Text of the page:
Transcript - Parliament House doorstop

MICHAEL McCORMACK

Well, good morning and great to be with you on the eve of what is going to be an infrastructure Budget, on the eve of what is going to be a Budget which is going to secure Australia's future and we need this Budget. We need this Budget to continue, as it will do, to invest in jobs, as we have done since 2013, to back Australians. I've got every confidence in Australia's ability, in Australians' ability indeed, to get through this recovery, to back themselves through what has been, an absolutely crippling and heartbreaking global pandemic

But we've done very well. So many Australians, tens of thousands in fact, made sure that they went to their favourite sporting event on the weekend, made sure that they went to barbecues and a great little restaurant somewhere in their local communities at the weekend. They travelled. They took advantage of those half price tickets and they went interstate. And I read the story on the front of the NT News this morning, yes, there was a crocodile story, but there was also a great story about how accommodation is booked out.

And the Budget tomorrow night, 7.30, Josh Frydenberg is going to talk about, to announce indeed 30,000 jobs supported by our more than $10 billion investment – additional investment – into infrastructure. So this is fantastic and we're absolutely securing Australia's recovery and future through this Budget – money in aged care, money in women's health, money in health generally. We're going to make sure that we support the jobs, that we support the economy and we make sure that we keep Australia, as we've done the whole way through, as largely COVID-free and safe as we can.

JOURNALIST

Deputy Prime Minister, $10 billion, it's a lot of money. How do you plan to hold yourselves to account to actually spend that money where it's needed most and to make sure that there are no under-spends like we have seen previously, that $6.6 billion that I spoke to you about last year?

MICHAEL McCORMACK

Well, I'm delighted that last night, when I messaged the various State Ministers right throughout Australia. We have got six states, we've got two territories and I heard back from all of those State Ministers. Many of them are Labor State Ministers and they were delighted with the package that we're announcing tomorrow night. Whether it was Jacinta Allan in Victoria, whether it was Mark Bailey in Queensland, whoever it was, they were very pleased, because what we've done as part of the Budget infrastructure roll out is we've looked at and addressed state priorities. We've looked at community needs and expectations. Australians deserve the best infrastructure that they can get and that's what we're doing. And so we'll work collaboratively and cooperatively, as I've done the whole way through, with the states. We developed a National Freight Code in hours, not days or weeks but within hours, when it seemed as though supermarkets were going to be laid bare because every shopper thought they needed 10 rolls of toilet paper every time they went to the loo. And that is because of the great relationship that I have with State Ministers. It doesn't matter their political persuasion. We need to build infrastructure and tomorrow night's Budget will do just that.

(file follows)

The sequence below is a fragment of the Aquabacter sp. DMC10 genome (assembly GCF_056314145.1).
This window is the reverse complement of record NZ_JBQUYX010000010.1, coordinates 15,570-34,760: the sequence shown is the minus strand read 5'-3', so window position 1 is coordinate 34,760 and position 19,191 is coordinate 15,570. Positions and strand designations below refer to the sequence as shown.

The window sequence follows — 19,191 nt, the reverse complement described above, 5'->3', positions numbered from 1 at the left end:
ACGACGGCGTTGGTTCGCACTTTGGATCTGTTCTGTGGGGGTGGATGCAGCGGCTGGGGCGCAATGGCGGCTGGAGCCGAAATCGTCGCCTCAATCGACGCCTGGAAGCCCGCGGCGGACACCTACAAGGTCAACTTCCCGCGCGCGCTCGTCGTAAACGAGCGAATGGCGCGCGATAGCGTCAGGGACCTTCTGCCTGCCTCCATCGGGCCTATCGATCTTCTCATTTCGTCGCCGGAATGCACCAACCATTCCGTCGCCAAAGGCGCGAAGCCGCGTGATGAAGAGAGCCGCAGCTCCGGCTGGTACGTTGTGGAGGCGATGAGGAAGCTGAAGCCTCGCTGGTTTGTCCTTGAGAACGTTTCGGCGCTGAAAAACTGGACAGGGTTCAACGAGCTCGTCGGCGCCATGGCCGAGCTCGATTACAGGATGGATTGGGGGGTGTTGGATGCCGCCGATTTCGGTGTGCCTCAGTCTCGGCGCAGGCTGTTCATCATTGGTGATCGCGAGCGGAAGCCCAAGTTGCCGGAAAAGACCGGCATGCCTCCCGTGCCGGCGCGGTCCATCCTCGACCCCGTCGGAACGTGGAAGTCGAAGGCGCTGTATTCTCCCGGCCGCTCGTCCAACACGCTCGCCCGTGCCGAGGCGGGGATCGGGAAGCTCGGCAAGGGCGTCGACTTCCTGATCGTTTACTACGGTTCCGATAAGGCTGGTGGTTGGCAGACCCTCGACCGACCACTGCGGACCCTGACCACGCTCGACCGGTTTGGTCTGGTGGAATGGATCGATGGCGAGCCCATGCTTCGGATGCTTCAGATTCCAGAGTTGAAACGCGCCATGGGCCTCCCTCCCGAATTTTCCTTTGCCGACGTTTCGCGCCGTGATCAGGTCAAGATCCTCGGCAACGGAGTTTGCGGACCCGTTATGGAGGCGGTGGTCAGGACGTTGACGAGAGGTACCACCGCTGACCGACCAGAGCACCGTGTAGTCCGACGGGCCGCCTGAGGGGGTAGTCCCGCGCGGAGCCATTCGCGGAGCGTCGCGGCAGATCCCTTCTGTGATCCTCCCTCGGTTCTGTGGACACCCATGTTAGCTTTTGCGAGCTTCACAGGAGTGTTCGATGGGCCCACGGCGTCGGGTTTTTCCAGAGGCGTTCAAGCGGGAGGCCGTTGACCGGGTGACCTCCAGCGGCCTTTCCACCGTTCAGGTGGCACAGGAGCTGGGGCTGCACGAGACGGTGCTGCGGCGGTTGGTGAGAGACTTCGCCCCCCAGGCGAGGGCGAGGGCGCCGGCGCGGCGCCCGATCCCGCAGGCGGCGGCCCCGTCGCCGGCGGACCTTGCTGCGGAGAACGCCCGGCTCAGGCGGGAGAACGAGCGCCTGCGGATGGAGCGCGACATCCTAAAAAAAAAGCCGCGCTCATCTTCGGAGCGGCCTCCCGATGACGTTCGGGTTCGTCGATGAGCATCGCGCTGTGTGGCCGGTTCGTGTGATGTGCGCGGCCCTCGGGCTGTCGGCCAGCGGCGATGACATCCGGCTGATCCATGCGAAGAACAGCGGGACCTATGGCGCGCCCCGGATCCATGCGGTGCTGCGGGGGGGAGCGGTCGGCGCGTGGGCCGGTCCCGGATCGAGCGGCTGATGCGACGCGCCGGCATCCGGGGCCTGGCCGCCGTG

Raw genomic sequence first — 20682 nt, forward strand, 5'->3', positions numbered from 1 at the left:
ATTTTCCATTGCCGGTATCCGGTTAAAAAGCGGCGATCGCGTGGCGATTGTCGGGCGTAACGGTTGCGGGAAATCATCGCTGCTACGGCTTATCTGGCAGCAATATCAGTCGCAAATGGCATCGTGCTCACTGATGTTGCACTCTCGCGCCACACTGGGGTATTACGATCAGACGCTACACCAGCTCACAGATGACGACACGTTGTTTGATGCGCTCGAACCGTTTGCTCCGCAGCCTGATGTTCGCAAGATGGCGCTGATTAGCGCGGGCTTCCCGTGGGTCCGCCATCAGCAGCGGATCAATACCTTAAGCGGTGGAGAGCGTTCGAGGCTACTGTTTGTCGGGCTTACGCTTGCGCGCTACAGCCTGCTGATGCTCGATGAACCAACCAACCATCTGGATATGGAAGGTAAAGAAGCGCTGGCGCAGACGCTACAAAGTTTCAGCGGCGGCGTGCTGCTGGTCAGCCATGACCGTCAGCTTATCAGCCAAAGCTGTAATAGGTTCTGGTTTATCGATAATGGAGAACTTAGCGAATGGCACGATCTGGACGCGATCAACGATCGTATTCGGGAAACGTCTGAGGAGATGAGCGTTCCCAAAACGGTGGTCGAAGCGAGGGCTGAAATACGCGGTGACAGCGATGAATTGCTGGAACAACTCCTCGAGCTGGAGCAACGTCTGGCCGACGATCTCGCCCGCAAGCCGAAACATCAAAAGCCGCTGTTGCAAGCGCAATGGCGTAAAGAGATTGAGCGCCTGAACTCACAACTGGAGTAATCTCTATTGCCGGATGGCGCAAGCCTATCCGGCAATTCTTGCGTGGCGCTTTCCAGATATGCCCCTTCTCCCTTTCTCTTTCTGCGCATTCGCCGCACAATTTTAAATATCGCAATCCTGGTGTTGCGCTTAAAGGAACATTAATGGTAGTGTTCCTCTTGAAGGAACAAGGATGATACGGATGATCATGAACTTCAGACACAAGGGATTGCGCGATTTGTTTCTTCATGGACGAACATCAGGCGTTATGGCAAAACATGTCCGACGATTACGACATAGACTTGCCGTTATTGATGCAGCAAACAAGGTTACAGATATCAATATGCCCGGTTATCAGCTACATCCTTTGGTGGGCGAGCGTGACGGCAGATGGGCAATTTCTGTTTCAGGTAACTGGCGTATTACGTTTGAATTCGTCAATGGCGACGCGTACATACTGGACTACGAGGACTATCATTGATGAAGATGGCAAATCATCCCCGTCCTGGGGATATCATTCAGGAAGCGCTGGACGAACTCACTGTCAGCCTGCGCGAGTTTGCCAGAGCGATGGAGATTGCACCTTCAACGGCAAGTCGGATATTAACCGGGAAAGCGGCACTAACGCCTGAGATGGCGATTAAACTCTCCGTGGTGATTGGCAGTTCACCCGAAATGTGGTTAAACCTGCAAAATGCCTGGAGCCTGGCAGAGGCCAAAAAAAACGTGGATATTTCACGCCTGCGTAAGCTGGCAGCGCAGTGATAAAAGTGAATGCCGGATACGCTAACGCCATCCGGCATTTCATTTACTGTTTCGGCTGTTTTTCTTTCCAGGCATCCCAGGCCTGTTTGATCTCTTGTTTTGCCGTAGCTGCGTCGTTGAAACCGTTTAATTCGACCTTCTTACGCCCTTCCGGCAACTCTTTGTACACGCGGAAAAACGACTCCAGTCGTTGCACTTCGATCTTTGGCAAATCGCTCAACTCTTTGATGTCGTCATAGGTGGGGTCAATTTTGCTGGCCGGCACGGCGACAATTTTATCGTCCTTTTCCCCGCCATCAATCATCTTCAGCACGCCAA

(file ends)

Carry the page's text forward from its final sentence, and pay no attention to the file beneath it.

JOURNALIST

Deputy Prime Minister, how much of that money will actually be spent in the next financial year?

MICHAEL McCORMACK

Well, we've got $110 billion. What we've done is because it's a 10-year rolling pipeline – the first Government to do so – we've made sure that that money is now going to stretch out to 30-31. So, yes, it's a long way into the future but we're –

JOURNALIST

But what about next year?

MICHAEL McCORMACK

Well, next year, there's $110 billion. That money is going to support 30,000 additional workers. So, we're investing $2.03 billion into the Katoomba, Lithgow, Great Western Highway, east and west sections. We're investing money into Charters Towers freight roads. We're investing money into the Bass Highway in Tasmania. We're investing in every state and every territory. New intermodal in Melbourne. This is what the states have prioritised. This is what the community said was needed and this is what we're doing.

JOURNALIST

So, why is there no detail on timing in today's announcement? Why is all those billion dollars spend on infrastructure with no details on when –

MICHAEL McCORMACK

There's only one page or two on a press release and of course, if you're going to go into details, you're going to require many more pages of engineering, specs and the like. And we'll continue to work with states as we've done so. Of course, when you announce a particular road project, of course you've got to do environmental impact statements, in some cases for projects there are business cases to be done. All that is part of the mix. But rest assured, it's supporting tens of thousands of workers. Rest assured, it's building the infrastructure that Australia needs and it's working with states cooperatively to get that infrastructure prioritised.

JOURNALIST

[Inaudible] where are you going to get the workforce from?

MICHAEL McCORMACK

Well, we're absolutely banking on Australia's ability to make sure that we provide that workforce. And when I went to upgrades in Tasmania, not that long ago, I asked that same question to the proponent of the particular road project and he said to me that, “We build from within. We create opportunities for local people, whether they've got a stop-go sign or whether they're in high engineering specification work. We make sure that we build from within because we can't always rely on the mainland to provide the work because there's so much going on there now.”